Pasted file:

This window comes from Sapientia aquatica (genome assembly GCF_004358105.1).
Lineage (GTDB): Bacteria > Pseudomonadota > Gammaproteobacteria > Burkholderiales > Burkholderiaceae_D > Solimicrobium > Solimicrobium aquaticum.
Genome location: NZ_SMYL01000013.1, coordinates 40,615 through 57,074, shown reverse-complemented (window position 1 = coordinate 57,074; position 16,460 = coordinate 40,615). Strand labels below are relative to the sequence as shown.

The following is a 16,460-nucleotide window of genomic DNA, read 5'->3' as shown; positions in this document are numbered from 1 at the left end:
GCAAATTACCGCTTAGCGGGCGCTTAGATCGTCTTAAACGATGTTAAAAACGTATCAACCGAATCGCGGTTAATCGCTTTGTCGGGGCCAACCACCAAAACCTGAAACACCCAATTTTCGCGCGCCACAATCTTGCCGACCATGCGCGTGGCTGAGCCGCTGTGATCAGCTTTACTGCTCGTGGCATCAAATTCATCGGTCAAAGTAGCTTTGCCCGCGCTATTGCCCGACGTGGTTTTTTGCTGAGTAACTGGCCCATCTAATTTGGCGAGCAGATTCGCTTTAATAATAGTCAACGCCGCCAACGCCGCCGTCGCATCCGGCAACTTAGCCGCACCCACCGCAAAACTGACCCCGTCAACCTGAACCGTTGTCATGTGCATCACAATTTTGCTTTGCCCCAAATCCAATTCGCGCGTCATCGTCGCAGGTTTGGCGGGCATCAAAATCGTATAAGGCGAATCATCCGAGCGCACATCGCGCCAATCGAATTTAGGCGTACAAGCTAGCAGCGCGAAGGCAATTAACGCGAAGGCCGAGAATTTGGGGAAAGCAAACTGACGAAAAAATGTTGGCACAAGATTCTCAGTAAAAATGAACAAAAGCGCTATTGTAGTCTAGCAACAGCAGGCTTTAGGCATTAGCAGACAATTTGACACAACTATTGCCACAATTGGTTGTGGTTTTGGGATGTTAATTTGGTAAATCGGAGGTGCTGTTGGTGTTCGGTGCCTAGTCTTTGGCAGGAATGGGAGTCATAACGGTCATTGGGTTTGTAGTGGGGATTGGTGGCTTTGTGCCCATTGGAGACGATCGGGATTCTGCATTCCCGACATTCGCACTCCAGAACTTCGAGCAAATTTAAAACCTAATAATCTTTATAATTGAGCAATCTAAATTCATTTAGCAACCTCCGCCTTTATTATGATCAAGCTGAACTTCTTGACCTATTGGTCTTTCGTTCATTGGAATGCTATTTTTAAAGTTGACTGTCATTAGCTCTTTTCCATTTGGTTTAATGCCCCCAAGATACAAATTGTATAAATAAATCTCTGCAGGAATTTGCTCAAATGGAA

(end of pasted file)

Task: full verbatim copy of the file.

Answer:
This window comes from Sapientia aquatica (genome assembly GCF_004358105.1).
Lineage (GTDB): Bacteria > Pseudomonadota > Gammaproteobacteria > Burkholderiales > Burkholderiaceae_D > Solimicrobium > Solimicrobium aquaticum.
Genome location: NZ_SMYL01000013.1, coordinates 40,615 through 57,074, shown reverse-complemented (window position 1 = coordinate 57,074; position 16,460 = coordinate 40,615). Strand labels below are relative to the sequence as shown.

The following is a 16,460-nucleotide window of genomic DNA, read 5'->3' as shown; positions in this document are numbered from 1 at the left end:
GCAAATTACCGCTTAGCGGGCGCTTAGATCGTCTTAAACGATGTTAAAAACGTATCAACCGAATCGCGGTTAATCGCTTTGTCGGGGCCAACCACCAAAACCTGAAACACCCAATTTTCGCGCGCCACAATCTTGCCGACCATGCGCGTGGCTGAGCCGCTGTGATCAGCTTTACTGCTCGTGGCATCAAATTCATCGGTCAAAGTAGCTTTGCCCGCGCTATTGCCCGACGTGGTTTTTTGCTGAGTAACTGGCCCATCTAATTTGGCGAGCAGATTCGCTTTAATAATAGTCAACGCCGCCAACGCCGCCGTCGCATCCGGCAACTTAGCCGCACCCACCGCAAAACTGACCCCGTCAACCTGAACCGTTGTCATGTGCATCACAATTTTGCTTTGCCCCAAATCCAATTCGCGCGTCATCGTCGCAGGTTTGGCGGGCATCAAAATCGTATAAGGCGAATCATCCGAGCGCACATCGCGCCAATCGAATTTAGGCGTACAAGCTAGCAGCGCGAAGGCAATTAACGCGAAGGCCGAGAATTTGGGGAAAGCAAACTGACGAAAAAATGTTGGCACAAGATTCTCAGTAAAAATGAACAAAAGCGCTATTGTAGTCTAGCAACAGCAGGCTTTAGGCATTAGCAGACAATTTGACACAACTATTGCCACAATTGGTTGTGGTTTTGGGATGTTAATTTGGTAAATCGGAGGTGCTGTTGGTGTTCGGTGCCTAGTCTTTGGCAGGAATGGGAGTCATAACGGTCATTGGGTTTGTAGTGGGGATTGGTGGCTTTGTGCCCATTGGAGACGATCGGGATTCTGCATTCCCGACATTCGCACTCCAGAACTTCGAGCAAATTTAAAACCTAATAATCTTTATAATTGAGCAATCTAAATTCATTTAGCAACCTCCGCCTTTATTATGATCAAGCTGAACTTCTTGACCTATTGGTCTTTCGTTCATTGGAATGCTATTTTTAAAGTTGACTGTCATTAGCTCTTTTCCATTTGGTTTAATGCCCCCAAGATACAAATTGTATAAATAAATCTCTGCAGGAATTTGCTCAAATGGAA